• 7 minutes Get First Access To The Oilprice App!
  • 11 minutes Japanese Refiners Load First Iran Oil Cargo Since U.S. Sanctions
  • 13 minutes Oil prices forecast
  • 17 minutes Renewables in US Set for Fast Growth
  • 3 hours Chinese FDI in U.S. Drops 90%: America's Clueless Tech Entrepreneurs
  • 8 hours Socialists want to exorcise the O&G demon by 2030
  • 6 hours Good Marriage And Bad Divorce: Germany's Merkel Wants Britain and EU To Divorce On Good Terms
  • 18 hours Cheermongering about O&G in 2019
  • 39 mins Russian Message: Oil Price War With U.S. Would Be Too Costly
  • 1 day Duterte's New Madness: Philippine Senators Oppose President's Push To Lower Criminal Age To 9
  • 2 days Is Natural Gas Renewable? I say yes it is.
  • 1 day North Sea Rocks Could Store Months Of Renewable Energy
  • 10 hours *Happy Dance* ... U.S. Shale Oil Slowdown
  • 2 hours Oil CEOs See Market Rebalancing as Outlook Blurred by China Risk
  • 2 days Making Fun of EV Owners: ICE-ing Trend?
  • 2 days Emissions from wear of brakes and tyres likely to be higher in supposedly clean vehicles, experts warn
  • 23 hours Oceans "Under Fire" Of Plastic Trash

First Publically Available Electric Plane

In recent years more and more vehicle types have been designed to be hybrid, or fully electric, in an attempt to reduce reliance on petroleum products and reduce carbon emissions. The latest vehicle to receive a “green” makeover is the aeroplane.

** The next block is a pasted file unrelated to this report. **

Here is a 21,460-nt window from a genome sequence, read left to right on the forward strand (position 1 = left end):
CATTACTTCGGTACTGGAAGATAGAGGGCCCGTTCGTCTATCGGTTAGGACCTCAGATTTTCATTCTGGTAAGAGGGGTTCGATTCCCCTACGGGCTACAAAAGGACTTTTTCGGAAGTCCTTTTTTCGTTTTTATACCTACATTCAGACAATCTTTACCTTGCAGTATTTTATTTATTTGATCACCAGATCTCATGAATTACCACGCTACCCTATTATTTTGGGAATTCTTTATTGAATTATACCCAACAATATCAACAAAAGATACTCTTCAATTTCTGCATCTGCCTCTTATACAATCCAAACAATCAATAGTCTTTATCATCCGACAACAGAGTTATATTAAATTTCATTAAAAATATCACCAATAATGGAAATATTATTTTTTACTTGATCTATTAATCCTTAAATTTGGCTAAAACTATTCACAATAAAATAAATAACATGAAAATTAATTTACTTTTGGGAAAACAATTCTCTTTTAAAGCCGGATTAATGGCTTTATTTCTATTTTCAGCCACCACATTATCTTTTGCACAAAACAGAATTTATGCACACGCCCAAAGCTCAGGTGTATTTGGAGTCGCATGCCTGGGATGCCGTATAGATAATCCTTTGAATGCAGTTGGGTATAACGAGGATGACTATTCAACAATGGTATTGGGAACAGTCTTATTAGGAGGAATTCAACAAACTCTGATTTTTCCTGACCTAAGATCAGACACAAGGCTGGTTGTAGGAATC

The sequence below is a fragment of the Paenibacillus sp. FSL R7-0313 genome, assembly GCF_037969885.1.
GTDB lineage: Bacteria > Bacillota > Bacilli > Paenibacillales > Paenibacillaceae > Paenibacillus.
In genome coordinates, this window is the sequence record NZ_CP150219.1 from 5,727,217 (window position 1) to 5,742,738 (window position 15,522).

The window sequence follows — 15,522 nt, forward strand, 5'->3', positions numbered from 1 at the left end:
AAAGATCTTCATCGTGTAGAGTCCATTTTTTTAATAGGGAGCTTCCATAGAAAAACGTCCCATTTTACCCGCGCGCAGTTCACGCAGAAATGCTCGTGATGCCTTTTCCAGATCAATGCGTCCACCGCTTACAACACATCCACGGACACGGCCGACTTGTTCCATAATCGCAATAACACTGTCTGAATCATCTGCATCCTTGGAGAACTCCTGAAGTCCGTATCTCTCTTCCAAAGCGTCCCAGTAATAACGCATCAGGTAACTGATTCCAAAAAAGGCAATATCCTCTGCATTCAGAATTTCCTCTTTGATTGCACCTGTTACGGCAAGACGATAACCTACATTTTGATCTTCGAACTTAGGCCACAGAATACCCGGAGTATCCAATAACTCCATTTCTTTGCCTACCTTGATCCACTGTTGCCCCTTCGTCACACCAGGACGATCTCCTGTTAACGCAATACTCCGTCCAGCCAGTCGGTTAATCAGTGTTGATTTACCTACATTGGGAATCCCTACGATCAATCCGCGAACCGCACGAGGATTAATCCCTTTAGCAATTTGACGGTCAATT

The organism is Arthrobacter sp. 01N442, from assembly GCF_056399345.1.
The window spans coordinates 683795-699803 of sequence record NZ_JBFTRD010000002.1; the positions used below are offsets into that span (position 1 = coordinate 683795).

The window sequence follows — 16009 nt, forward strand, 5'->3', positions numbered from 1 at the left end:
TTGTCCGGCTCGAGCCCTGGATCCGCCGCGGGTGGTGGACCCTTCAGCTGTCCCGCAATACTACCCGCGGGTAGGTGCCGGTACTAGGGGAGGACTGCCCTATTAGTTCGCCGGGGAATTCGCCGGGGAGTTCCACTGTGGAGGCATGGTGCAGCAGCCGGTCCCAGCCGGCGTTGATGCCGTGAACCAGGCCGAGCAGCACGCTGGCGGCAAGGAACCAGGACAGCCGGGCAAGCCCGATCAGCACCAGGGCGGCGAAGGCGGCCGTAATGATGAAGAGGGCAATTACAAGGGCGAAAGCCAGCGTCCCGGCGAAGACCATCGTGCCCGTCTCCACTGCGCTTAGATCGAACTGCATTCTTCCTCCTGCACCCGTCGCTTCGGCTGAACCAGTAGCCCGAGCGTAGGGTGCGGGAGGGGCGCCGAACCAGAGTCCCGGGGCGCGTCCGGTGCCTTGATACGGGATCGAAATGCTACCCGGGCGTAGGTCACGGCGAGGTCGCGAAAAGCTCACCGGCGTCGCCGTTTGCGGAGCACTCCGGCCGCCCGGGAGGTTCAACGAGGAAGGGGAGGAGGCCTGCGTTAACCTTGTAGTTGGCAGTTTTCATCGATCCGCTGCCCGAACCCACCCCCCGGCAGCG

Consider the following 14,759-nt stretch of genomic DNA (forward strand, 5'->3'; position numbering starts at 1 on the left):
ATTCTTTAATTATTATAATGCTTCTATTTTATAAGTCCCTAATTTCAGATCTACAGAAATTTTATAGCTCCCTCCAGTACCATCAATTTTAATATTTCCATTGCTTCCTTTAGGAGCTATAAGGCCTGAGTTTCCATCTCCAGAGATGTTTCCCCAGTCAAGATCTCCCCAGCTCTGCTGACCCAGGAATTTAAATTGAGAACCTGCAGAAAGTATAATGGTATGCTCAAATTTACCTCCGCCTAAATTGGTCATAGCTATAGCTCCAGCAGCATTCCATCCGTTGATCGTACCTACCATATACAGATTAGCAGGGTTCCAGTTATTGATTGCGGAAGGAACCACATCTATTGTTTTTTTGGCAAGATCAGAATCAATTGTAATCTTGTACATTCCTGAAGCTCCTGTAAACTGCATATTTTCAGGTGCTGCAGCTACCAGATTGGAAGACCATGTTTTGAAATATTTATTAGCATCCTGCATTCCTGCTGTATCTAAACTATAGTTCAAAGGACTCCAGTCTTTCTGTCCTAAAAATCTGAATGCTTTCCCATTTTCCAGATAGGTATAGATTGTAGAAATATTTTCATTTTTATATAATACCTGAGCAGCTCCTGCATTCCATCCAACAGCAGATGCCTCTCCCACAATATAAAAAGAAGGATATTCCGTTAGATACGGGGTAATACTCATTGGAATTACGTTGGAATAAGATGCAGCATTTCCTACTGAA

Traditionally engineers struggled to develop electric planes due to the low energy density of batteries; they were too heavy and could not provide sufficient power. Paul Peterson, founder and CEO of Volta Volare, the aeronautics company based in Portland, Oregon, said that due to the vast amount of research and progress over the last few years, electric car batteries now have a sufficient energy density to make hybrid planes possible.

This spring his company will begin to test its four passenger GT4, which runs a hybrid powertrain similar to the one found in a Chevy Volt, where batteries are backed up by a petrol engine. The GT$ will take off and then cruise for 300 miles on its batteries alone. Whenever the power level in the batteries drops to 25% a 1.5 litre, supercharged petrol engine will automatically kick-in and start to recharge the batteries. The 23 gallon tank will help to add an extra 1,000 miles of range.

A 200 mile and hour flight in a single engine, private jet would consume about $80 of aviation fuel, whereas the same flight in the GT4 would only consume $20 of electricity. The electric motor would also be far easier and cheaper to maintain, and Peterson hopes that these savings will help make private jets much cheaper and more accessible to the public.

As battery technology continues to improve the petrol engine could be removed, converting the GT4 into a fully electric aircraft.

By. Charles Kennedy of Oilprice.com



Join the discussion | Back to homepage

Leave a comment

Leave a comment

Oilprice - The No. 1 Source for Oil & Energy News